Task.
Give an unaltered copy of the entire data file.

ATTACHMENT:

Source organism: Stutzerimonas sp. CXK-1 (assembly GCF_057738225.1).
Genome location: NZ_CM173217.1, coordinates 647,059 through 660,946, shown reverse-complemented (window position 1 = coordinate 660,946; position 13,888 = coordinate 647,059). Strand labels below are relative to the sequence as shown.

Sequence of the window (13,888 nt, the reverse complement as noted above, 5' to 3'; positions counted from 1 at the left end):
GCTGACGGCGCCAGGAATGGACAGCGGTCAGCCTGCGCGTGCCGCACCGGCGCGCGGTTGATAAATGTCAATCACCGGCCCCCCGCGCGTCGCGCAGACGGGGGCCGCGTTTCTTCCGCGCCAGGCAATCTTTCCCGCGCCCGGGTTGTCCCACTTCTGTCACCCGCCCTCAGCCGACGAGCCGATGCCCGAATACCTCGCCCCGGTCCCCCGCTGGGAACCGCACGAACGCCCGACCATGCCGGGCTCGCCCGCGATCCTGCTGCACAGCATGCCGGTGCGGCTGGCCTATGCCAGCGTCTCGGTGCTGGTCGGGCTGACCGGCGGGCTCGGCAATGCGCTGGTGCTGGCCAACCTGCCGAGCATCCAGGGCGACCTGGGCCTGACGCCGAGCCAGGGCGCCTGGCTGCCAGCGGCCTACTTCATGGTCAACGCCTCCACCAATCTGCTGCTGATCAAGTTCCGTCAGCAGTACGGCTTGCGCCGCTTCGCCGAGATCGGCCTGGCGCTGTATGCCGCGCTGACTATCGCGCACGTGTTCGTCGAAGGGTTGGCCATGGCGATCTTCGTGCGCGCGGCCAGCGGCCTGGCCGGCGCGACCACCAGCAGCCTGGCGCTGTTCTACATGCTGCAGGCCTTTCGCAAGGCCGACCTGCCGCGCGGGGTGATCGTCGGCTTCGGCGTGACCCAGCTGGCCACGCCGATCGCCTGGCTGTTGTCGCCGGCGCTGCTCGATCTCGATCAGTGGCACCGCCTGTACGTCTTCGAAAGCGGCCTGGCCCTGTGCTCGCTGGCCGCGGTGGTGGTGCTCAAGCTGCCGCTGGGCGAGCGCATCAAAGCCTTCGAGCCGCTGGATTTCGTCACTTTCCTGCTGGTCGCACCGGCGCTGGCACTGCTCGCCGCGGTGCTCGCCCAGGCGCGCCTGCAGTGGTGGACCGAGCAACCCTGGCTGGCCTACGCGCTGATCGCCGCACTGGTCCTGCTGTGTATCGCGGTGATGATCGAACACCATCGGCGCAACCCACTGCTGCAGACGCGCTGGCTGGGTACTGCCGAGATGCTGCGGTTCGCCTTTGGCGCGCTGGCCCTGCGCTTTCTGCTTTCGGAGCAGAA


Source organism: Stutzerimonas sp. CXK-1 (assembly GCF_057738225.1).
Genome location: NZ_CM173217.1, coordinates 647,059 through 660,946, shown reverse-complemented (window position 1 = coordinate 660,946; position 13,888 = coordinate 647,059). Strand labels below are relative to the sequence as shown.

Sequence of the window (13,888 nt, the reverse complement as noted above, 5' to 3'; positions counted from 1 at the left end):
GCTGACGGCGCCAGGAATGGACAGCGGTCAGCCTGCGCGTGCCGCACCGGCGCGCGGTTGATAAATGTCAATCACCGGCCCCCCGCGCGTCGCGCAGACGGGGGCCGCGTTTCTTCCGCGCCAGGCAATCTTTCCCGCGCCCGGGTTGTCCCACTTCTGTCACCCGCCCTCAGCCGACGAGCCGATGCCCGAATACCTCGCCCCGGTCCCCCGCTGGGAACCGCACGAACGCCCGACCATGCCGGGCTCGCCCGCGATCCTGCTGCACAGCATGCCGGTGCGGCTGGCCTATGCCAGCGTCTCGGTGCTGGTCGGGCTGACCGGCGGGCTCGGCAATGCGCTGGTGCTGGCCAACCTGCCGAGCATCCAGGGCGACCTGGGCCTGACGCCGAGCCAGGGCGCCTGGCTGCCAGCGGCCTACTTCATGGTCAACGCCTCCACCAATCTGCTGCTGATCAAGTTCCGTCAGCAGTACGGCTTGCGCCGCTTCGCCGAGATCGGCCTGGCGCTGTATGCCGCGCTGACTATCGCGCACGTGTTCGTCGAAGGGTTGGCCATGGCGATCTTCGTGCGCGCGGCCAGCGGCCTGGCCGGCGCGACCACCAGCAGCCTGGCGCTGTTCTACATGCTGCAGGCCTTTCGCAAGGCCGACCTGCCGCGCGGGGTGATCGTCGGCTTCGGCGTGACCCAGCTGGCCACGCCGATCGCCTGGCTGTTGTCGCCGGCGCTGCTCGATCTCGATCAGTGGCACCGCCTGTACGTCTTCGAAAGCGGCCTGGCCCTGTGCTCGCTGGCCGCGGTGGTGGTGCTCAAGCTGCCGCTGGGCGAGCGCATCAAAGCCTTCGAGCCGCTGGATTTCGTCACTTTCCTGCTGGTCGCACCGGCGCTGGCACTGCTCGCCGCGGTGCTCGCCCAGGCGCGCCTGCAGTGGTGGACCGAGCAACCCTGGCTGGCCTACGCGCTGATCGCCGCACTGGTCCTGCTGTGTATCGCGGTGATGATCGAACACCATCGGCGCAACCCACTGCTGCAGACGCGCTGGCTGGGTACTGCCGAGATGCTGCGGTTCGCCTTTGGCGCGCTGGCCCTGCGCTTTCTGCTTTCGGAGCAGAA